Beta Family is a crowd testing platform for beta testing iOS and Android applications. You can test apps on real people and get an honest opinion on the user experience.
  9. Killer Startups:
    Killer Startups is a news site that accepts submissions for review.
  10. Hustle:
    Identify your industry’s leading communities and channels and get involved in them. Don’t restrict your recruitment efforts to cyberspace; attend the popular conventions and meetups and spread the word there. Be creative, use all available resources, and don't stick to the traditional channels.

How Long Should Beta Testing Take?

Knowing the length of your beta test should be determined early on for a few reasons. If it is too short, you might miss out on potential improvements that could have enhanced your app. Also, you might end up with a premature app that risks and hinders achieving your goals. If it takes more than it should be, you are tiring your users out and decreasing your chances of good participation and feedback rates.

Factors like the goals you set, available resources, testers limitations, and how many phases you intend on having are what you should consider while planning the length of your beta test.

On average, it's very hard —if not impossible— to conduct a thorough beta testing apps under two weeks. Yes, you could receive some useful insight, but it won't be sufficient to beta test the different builds that you need to ship as you iterate toward a satisfactory level of stability and performance. Ideally, you should aim to beta test between six to 10 weeks' time.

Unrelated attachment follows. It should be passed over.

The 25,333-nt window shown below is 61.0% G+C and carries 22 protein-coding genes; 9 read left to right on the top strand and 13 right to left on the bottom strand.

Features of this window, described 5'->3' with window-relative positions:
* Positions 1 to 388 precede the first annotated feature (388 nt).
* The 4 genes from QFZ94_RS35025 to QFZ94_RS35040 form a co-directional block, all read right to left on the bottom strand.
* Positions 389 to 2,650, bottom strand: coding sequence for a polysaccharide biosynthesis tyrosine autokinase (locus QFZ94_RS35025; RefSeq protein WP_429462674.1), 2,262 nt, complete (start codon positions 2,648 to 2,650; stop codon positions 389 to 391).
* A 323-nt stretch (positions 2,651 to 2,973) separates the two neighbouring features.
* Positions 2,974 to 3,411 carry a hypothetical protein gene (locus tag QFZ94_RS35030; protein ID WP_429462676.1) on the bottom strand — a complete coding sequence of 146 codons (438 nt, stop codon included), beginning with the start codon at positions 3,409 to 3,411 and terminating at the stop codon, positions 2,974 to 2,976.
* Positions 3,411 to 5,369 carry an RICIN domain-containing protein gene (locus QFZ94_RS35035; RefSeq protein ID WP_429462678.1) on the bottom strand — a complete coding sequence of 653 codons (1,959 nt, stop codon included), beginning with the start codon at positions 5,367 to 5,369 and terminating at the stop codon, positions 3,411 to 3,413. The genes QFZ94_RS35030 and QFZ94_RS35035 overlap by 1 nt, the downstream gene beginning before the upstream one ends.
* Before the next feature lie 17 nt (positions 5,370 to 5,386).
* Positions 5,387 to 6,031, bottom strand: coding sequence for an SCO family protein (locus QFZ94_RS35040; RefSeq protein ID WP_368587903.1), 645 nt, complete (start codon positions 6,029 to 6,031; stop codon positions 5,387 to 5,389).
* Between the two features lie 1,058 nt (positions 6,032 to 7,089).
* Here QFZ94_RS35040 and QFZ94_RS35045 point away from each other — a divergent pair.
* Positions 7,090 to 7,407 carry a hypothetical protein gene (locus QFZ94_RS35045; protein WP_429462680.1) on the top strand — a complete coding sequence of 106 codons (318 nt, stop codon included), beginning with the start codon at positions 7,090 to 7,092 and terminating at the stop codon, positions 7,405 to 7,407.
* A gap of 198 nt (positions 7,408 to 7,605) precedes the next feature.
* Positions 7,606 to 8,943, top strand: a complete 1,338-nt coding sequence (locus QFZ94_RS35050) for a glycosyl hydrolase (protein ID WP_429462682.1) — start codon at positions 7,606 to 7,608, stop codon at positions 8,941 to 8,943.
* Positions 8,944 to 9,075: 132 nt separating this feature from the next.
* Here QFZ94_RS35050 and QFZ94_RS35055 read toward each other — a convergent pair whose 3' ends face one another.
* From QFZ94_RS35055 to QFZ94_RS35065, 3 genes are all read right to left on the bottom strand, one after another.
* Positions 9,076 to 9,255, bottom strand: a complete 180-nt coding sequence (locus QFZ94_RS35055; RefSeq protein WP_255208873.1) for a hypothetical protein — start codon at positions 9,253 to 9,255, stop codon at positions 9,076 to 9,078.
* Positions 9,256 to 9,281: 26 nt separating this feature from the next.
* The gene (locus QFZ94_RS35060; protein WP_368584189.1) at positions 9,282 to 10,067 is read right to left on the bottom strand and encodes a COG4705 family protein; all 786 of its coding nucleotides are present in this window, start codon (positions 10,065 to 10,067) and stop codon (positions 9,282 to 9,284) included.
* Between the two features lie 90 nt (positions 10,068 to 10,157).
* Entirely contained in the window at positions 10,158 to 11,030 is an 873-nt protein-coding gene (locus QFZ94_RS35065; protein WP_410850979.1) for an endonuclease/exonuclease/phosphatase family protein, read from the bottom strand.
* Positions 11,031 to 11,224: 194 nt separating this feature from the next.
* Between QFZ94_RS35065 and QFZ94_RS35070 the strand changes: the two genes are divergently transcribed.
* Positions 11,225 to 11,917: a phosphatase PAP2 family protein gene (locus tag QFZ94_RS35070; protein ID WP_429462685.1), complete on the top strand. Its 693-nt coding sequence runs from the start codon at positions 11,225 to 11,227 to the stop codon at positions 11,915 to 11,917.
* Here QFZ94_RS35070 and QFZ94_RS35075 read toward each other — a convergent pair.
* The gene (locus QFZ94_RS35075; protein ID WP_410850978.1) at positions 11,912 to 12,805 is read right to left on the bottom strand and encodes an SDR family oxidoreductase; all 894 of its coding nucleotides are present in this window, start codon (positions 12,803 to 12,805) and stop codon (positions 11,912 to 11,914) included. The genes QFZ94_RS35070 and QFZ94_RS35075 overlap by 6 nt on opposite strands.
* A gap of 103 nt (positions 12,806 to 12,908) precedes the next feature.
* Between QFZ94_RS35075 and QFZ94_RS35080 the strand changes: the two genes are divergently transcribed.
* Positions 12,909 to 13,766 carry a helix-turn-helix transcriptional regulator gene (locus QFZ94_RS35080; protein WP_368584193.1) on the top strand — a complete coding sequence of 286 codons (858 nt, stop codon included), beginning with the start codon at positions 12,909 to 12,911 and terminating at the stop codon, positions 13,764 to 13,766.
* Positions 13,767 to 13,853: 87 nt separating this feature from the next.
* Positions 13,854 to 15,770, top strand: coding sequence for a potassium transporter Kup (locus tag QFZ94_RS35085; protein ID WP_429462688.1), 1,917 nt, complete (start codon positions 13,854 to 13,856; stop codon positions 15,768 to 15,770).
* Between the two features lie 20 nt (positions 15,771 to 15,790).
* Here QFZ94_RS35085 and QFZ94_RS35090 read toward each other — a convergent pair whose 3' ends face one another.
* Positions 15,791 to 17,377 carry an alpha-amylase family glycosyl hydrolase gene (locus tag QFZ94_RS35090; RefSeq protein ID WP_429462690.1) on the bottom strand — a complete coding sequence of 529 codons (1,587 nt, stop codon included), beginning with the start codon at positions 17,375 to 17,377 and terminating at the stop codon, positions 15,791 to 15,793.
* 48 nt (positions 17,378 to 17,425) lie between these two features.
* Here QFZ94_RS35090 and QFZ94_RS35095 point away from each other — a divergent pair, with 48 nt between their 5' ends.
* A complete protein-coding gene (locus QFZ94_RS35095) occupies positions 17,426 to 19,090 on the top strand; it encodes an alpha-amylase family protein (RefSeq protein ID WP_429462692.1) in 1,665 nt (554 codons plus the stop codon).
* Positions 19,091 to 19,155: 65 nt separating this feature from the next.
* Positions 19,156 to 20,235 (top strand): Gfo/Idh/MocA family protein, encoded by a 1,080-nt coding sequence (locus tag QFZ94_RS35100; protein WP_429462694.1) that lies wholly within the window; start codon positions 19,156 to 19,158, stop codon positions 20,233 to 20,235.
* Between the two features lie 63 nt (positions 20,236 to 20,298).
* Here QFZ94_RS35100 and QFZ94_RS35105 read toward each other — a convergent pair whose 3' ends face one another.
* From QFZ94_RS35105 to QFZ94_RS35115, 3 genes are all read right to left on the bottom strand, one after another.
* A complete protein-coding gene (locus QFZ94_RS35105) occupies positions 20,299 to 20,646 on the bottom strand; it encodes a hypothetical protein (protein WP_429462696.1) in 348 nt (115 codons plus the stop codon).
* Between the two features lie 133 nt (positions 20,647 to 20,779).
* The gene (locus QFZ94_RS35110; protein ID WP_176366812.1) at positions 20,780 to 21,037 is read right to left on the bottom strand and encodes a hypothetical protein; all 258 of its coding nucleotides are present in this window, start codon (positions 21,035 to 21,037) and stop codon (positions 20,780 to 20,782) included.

Beta Testing Distribution

Now that you know where to hunt for beta testers and how long it should take, it's time for the real action where you get actual results. Below are some of our picks for the best app distributing platforms:

  1. TestFlight: The easiest and most used tool to distribute apps to external testers.
  2. Google Play Beta Testing: Android developers shouldn’t forget about the tool they already have.
  3. Appaloosa: A simple and secure enterprise app store.
  4. DeployGate: Customizable landing pages you can share with beta testers.
  5. Installrapp: Easy iOS beta distribution with API.

How to Motivate Your Beta Testers?

You need to make beta testing apps worthwhile for the testers. You are already creating a better app because of their input, so let them know that you appreciate it and include them in future beta programs.

Usually, the incentives given for testers are the product itself or in-app content. If you are doing a beta test for your app, give the testers gift cards to use for any in-app purchases. It won't cost you a lot, but it will build an army of loyal fans with just a small gesture.

Don't tell the testers what their incentive is from day one and keep it a mystery. If they know what they'll get early on, they might not be as excited as if you kept it a surprise. It also signals that the beta test is about to be over, which might make the testers a bit lazy while giving feedback. You should always excite them and make them anticipate your next announcement.

In a Nutshell

You need to plan ahead and figure out the type and number of beta testers your app needs. It's crucial to dedicate some time to dive deep into the different outlets where you could find your beta testers. In parallel, define the goals you want to reach and communicate them to the testers and make them know that their voices are what determines what's working and what's not. In that sense, offer them a little something to remember you by and appreciate you. After all, beta testers are the backbone of this critical phase for your app's success!